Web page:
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Old 10th December 2011, 17:52   #10  |  Link
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Quote:
Originally Posted by Mano View Post
i heard it is better for FPS gaming but will it make video playback smoother for like anime/movie which are recorded at 23.98fps?
The idea being that 120 is an even multiple of 24. So each frame will be "repeated" the same number of times.
When the refresh rate isn't an exact multiple of the frame rate frames are still "repeated" but not evenly, which can result in some motion (such as a camera pan) to appear to "judder" rather than look smooth.
Depending on the speed of motion though, video can still fail to look completely smooth even if the refresh rate is an exact multiple of the frame rate because 24fps isn't always fast enough.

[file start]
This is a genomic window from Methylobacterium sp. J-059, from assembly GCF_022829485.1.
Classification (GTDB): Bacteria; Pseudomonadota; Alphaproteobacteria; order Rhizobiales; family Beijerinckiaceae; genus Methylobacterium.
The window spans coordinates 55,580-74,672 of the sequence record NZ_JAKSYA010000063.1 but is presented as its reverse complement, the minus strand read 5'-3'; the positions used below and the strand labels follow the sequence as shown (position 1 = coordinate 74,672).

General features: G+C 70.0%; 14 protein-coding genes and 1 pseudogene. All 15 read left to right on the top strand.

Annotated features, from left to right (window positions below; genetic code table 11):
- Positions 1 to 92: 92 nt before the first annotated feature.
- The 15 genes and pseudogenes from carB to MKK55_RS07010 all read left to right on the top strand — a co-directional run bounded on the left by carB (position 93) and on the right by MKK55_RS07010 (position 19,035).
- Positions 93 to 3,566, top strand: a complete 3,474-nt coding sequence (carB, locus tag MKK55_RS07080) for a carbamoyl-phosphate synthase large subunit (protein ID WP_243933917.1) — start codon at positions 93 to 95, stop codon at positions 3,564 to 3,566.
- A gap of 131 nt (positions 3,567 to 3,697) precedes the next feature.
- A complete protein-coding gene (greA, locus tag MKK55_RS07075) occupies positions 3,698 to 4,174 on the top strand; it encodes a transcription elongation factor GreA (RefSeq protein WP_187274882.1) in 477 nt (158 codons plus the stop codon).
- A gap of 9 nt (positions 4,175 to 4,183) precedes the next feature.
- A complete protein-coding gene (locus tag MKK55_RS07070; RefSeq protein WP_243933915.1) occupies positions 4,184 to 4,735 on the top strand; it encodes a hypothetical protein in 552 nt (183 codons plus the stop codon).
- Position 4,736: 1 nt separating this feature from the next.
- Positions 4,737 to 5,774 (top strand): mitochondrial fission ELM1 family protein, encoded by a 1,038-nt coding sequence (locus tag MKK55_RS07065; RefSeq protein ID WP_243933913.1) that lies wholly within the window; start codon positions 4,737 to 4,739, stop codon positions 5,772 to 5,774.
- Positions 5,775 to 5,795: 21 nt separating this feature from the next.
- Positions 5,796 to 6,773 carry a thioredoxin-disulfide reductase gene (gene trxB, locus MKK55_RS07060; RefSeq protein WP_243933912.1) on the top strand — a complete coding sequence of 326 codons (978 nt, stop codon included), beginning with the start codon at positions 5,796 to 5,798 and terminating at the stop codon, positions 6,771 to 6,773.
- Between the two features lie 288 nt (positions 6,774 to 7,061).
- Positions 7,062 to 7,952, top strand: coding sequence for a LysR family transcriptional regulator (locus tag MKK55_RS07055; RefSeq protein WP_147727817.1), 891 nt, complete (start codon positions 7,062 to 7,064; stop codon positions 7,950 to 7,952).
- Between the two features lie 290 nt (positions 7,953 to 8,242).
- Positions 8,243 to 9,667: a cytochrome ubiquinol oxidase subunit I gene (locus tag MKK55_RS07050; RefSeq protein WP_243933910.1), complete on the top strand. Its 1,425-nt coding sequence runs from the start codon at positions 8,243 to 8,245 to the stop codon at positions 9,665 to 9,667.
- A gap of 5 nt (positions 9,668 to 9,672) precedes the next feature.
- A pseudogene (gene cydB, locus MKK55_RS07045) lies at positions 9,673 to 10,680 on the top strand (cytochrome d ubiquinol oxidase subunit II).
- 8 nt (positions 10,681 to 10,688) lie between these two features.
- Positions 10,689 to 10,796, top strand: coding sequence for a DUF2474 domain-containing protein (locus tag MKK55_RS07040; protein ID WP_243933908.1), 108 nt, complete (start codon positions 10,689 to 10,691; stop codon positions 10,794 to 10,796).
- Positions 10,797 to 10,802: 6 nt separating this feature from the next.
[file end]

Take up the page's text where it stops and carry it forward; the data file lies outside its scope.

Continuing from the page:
There's examples on this page (you'll need to download them):
http://www.spirton.com/convert-videos-to-60fps/
If you look at the "original file" on a 60hz display you'll probably see the camera pan at the beginning appears to "judder". Theoretically on a 120hz display that judder should disappear but if I remux the same video at 30fps and play it on my TV it does disappear however the camera pan still isn't completely "fluid".
Basically if you're not constantly bothered by judder when watching video now a 120hz display mightn't be an exciting upgrade. I see it occasionally, but not enough that it's a real problem.

If you're using a PC for playback there's a program called ReClock which a lot of people use to speed 23.976fps video up to 24fps to match the video card's refresh rate. It'll also slow Pal video down to 24fps etc.